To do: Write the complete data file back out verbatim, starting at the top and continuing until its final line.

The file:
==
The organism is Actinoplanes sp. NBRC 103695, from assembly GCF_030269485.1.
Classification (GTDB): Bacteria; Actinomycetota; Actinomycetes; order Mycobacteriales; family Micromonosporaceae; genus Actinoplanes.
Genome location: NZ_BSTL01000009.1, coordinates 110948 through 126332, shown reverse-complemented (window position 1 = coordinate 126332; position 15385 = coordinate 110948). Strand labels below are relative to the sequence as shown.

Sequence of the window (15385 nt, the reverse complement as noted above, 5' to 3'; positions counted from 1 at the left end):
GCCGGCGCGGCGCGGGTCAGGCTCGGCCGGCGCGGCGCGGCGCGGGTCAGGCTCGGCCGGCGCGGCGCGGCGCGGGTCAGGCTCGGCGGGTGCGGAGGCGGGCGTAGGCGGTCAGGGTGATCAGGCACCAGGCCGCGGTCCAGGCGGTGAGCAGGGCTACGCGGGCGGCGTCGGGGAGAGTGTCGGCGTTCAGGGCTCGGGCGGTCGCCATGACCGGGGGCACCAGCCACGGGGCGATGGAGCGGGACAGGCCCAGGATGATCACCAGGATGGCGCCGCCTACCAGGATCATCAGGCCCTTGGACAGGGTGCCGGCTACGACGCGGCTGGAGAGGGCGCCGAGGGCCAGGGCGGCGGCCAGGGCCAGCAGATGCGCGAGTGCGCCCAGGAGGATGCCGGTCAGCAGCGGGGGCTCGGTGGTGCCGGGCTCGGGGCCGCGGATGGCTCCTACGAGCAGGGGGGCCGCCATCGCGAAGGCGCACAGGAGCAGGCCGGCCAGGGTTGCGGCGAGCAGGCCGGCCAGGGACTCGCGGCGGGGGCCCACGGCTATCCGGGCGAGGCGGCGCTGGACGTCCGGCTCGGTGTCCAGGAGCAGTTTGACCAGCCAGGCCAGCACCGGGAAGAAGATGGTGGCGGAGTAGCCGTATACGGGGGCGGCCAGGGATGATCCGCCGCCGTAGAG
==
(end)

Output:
The organism is Actinoplanes sp. NBRC 103695, from assembly GCF_030269485.1.
Classification (GTDB): Bacteria; Actinomycetota; Actinomycetes; order Mycobacteriales; family Micromonosporaceae; genus Actinoplanes.
Genome location: NZ_BSTL01000009.1, coordinates 110948 through 126332, shown reverse-complemented (window position 1 = coordinate 126332; position 15385 = coordinate 110948). Strand labels below are relative to the sequence as shown.

Sequence of the window (15385 nt, the reverse complement as noted above, 5' to 3'; positions counted from 1 at the left end):
GCCGGCGCGGCGCGGGTCAGGCTCGGCCGGCGCGGCGCGGCGCGGGTCAGGCTCGGCCGGCGCGGCGCGGCGCGGGTCAGGCTCGGCGGGTGCGGAGGCGGGCGTAGGCGGTCAGGGTGATCAGGCACCAGGCCGCGGTCCAGGCGGTGAGCAGGGCTACGCGGGCGGCGTCGGGGAGAGTGTCGGCGTTCAGGGCTCGGGCGGTCGCCATGACCGGGGGCACCAGCCACGGGGCGATGGAGCGGGACAGGCCCAGGATGATCACCAGGATGGCGCCGCCTACCAGGATCATCAGGCCCTTGGACAGGGTGCCGGCTACGACGCGGCTGGAGAGGGCGCCGAGGGCCAGGGCGGCGGCCAGGGCCAGCAGATGCGCGAGTGCGCCCAGGAGGATGCCGGTCAGCAGCGGGGGCTCGGTGGTGCCGGGCTCGGGGCCGCGGATGGCTCCTACGAGCAGGGGGGCCGCCATCGCGAAGGCGCACAGGAGCAGGCCGGCCAGGGTTGCGGCGAGCAGGCCGGCCAGGGACTCGCGGCGGGGGCCCACGGCTATCCGGGCGAGGCGGCGCTGGACGTCCGGCTCGGTGTCCAGGAGCAGTTTGACCAGCCAGGCCAGCACCGGGAAGAAGATGGTGGCGGAGTAGCCGTATACGGGGGCGGCCAGGGATGATCCGCCGCCGTAGAG